Not Everyone Peaks in Their Twenties

About six years ago, I was at the famous Friars Club in Beverly Hills. It was showcase night. One of the main bookers from the Montreal Comedy Festival was in L.A. to scout comics for “Just For Laughs,” the biggest comedy festival in America.

All the comics were buzzing about it.

“’The Guy’ from Montreal is here!”

Each comedian was supposed to do 10 minutes. I was sixth in the lineup.

When I was announced, I went up there and knocked out my set.

It got a really good response.

It had a socio-political flavor.

It was fresh and edgy and funny.

When I was done, I felt great about it. I was sure I would get a nod.

‘The Guy’ talked to other comics, then approached me. He had those tired eyes, but he looked friendly.

In a kind and authoritative voice, he said these words, “Hi Jerry. I want to thank you for one of the best showcases I’ve seen this week… Really. I’ve seen maybe two-hundred comics…”

In that moment, I was absolutely flabbergasted. (And I didn’t even know that people still got ‘flabbergasted.’)

That’s a pretty powerful statement,’ I thought to myself. I also thought, “Holy shit. I’m in!”

Then the booker finished what he was saying. He looked me dead in the eyes and said, “…but you’re too old.”

You know what I wanted to do at that point? I wanted to punch him in the head and say, “Well, now you’ll have to go back to Canada and tell everyone that you got knocked out by an old dude.”

I felt defeated. But it’s not the first time I heard “No,” and it’s not going to be the last.

I wanted to argue with him, but I learned a long time ago that when a decision has been made, “No” means “No.” And not just in dating!

I heard that same answer two years prior with the Aspen Comedy Festival, for the same reason. ‘The Guy’ for that festival had said that to my manager.

‘The Guy’ for that festival was a Gal!

But in the years following that “No,” I made more money in this business than I had in any of the priors years.

It’s because I decided that I’m wasn’t going to depend on ‘The Guy’ to decide the fate of my success.

I got out and I got to work. I booked my own gigs, made my own calls in the corporate comedy world and built a reputation within that national environment.  The wonderful thing about corporate is so many of  ‘The Guys’ know all of the other ‘Guys.’  So much of my work eventually came by referral… and still does.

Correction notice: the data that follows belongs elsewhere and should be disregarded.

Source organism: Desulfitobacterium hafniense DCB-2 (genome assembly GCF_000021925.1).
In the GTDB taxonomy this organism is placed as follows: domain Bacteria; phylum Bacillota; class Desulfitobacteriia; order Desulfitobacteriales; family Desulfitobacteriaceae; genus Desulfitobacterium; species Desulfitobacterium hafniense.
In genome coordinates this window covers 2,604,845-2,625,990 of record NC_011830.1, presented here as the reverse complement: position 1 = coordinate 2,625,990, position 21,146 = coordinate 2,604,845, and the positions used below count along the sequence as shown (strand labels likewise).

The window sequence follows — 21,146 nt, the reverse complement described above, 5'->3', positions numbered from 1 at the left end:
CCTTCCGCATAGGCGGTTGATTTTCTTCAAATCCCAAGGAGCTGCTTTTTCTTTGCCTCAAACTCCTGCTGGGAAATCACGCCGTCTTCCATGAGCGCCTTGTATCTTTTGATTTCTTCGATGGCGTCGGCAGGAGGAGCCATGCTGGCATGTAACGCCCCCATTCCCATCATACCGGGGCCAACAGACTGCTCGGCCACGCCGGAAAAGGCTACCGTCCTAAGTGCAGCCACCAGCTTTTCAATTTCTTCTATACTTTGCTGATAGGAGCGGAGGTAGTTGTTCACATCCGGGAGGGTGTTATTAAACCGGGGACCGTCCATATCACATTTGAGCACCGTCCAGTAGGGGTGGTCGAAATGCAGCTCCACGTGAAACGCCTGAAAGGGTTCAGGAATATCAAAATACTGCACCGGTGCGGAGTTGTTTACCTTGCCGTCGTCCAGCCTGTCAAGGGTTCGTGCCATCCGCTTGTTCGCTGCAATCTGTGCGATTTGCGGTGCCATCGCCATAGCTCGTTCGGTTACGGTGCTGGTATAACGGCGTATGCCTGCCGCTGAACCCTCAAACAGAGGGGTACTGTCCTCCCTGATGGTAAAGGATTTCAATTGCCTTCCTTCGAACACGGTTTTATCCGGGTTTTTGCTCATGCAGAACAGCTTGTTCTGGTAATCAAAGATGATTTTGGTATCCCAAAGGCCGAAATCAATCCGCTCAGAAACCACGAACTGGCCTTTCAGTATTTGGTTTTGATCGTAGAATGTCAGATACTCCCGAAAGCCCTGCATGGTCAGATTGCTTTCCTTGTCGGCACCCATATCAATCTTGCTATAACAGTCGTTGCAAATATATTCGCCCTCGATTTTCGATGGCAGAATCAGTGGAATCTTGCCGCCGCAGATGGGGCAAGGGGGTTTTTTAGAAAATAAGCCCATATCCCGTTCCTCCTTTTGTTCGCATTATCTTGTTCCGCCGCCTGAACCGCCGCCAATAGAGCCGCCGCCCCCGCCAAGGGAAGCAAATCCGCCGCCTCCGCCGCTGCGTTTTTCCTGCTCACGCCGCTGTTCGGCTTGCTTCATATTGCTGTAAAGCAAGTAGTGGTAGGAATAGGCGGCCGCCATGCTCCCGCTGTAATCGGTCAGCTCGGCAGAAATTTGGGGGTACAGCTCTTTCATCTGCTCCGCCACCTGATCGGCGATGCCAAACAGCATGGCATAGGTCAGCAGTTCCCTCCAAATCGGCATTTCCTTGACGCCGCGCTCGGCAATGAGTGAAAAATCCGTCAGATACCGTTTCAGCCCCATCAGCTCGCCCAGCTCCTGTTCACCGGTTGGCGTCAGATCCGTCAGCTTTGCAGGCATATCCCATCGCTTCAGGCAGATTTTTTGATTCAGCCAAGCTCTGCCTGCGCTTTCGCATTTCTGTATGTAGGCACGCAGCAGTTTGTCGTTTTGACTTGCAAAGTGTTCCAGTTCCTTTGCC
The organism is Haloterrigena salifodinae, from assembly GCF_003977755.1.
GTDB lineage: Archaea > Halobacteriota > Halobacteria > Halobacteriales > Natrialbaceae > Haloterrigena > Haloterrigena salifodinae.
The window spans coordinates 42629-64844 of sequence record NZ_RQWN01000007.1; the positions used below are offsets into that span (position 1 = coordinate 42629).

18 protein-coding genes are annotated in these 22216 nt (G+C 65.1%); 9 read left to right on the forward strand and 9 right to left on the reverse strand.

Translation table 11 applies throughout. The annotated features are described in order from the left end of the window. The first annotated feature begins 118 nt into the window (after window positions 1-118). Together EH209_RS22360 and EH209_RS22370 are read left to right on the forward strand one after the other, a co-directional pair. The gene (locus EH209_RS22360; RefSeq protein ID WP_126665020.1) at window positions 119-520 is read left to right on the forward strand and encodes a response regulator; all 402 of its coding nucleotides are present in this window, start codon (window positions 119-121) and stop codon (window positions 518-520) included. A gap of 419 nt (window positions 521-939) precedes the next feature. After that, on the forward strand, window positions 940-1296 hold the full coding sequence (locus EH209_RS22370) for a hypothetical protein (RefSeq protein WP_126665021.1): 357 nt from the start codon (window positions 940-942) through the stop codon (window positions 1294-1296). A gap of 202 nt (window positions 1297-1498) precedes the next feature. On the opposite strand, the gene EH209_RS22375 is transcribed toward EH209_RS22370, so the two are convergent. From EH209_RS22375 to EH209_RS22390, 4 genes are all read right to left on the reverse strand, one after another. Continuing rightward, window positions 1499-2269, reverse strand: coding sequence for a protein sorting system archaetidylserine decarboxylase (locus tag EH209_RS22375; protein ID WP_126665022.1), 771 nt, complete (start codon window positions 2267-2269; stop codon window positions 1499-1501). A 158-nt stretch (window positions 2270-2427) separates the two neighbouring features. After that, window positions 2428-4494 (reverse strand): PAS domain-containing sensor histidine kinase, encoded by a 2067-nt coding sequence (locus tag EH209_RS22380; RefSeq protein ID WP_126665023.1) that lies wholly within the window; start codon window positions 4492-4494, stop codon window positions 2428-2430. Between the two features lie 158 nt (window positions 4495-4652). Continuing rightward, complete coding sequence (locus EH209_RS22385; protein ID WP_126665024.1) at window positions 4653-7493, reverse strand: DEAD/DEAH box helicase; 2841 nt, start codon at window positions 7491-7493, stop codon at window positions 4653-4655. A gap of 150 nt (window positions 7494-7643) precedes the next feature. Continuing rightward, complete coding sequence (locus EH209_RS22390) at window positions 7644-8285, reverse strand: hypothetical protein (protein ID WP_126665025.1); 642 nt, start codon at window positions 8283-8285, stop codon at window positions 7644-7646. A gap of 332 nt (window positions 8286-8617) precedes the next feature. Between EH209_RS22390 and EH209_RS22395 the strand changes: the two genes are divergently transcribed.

Network & Television

Executives and Talent Coordinators with the Networks and Festivals are skewing younger and younger.

Why?

It’s money. This is a business driven by money. The networks and festivals are looking for sponsors; the sponsors most coveted demographic is the 18-34 male.

That’s who they want as their audience. They tend to be more spontaneous buyers and if the advertisers hook them at the younger end of that spectrum, they can build brand loyalty and have a customer for life.

In their business world, it makes sense. I get it.

But here’s where their “algorithm” falls apart:

The talent coordinators and executives who are responsible for booking the talent, equate the 18-34 demo with 18-34 talent. That means that they believe that the 18-34 male audience they want so desperately to watch their shows, will watch the shows if and when the talent is also 18-34.

Not so.

Especially in comedy.

The #1 Late Night show in television for the first quarter of 2013 was “The Daily Show with Jon Stewart.”

Jon Stewart (The King of Comedic Irony) turns 51 this year. That’s almost twice the average age of the networks coveted demo.

Stephen Colbert of “The Colbert Report” is the #2 Ranked Late Night show. Mr. Colbert turns 49 on May 13th.

But it doesn’t stop there. If we look back at the highest rated shows in television (even if you adjust the numbers for new channels and cable), the average age of the talent is nowhere near the age of the executives coveted 18-34 demo.

Let’s take a look. These are the top 10 rated series in the U.S. of all time:

[gn_nivo_slider source="post" link="image" size="500x300" limit="10" effect="fold" speed="600" delay="6000"]

Since the slider does not show it, here are the shows in order of most successful:

  1. M*A*S*H*
  2. Cheers
  3. Seinfeld
  4. Friends*
  5. Tonight Show Starring Johnny Carson
  6. The Cosby Show
  7. All In The Family
  8. Family Ties
  9. Home Improvement
  10. Frasier

*Friends of course DID fit that demo. But if we were to list the top 20 shows, residing at number 17 is “Golden Girls,” where the average age was just short of  Hospice. That show would negate the demo of “Friends” three times over.

Count in Larry David’s “Curb Your Enthusiasm” and you’ll probably agree that the age of the talent is not how the business should be skewed if you want to attract your coveted 18-34 demographic.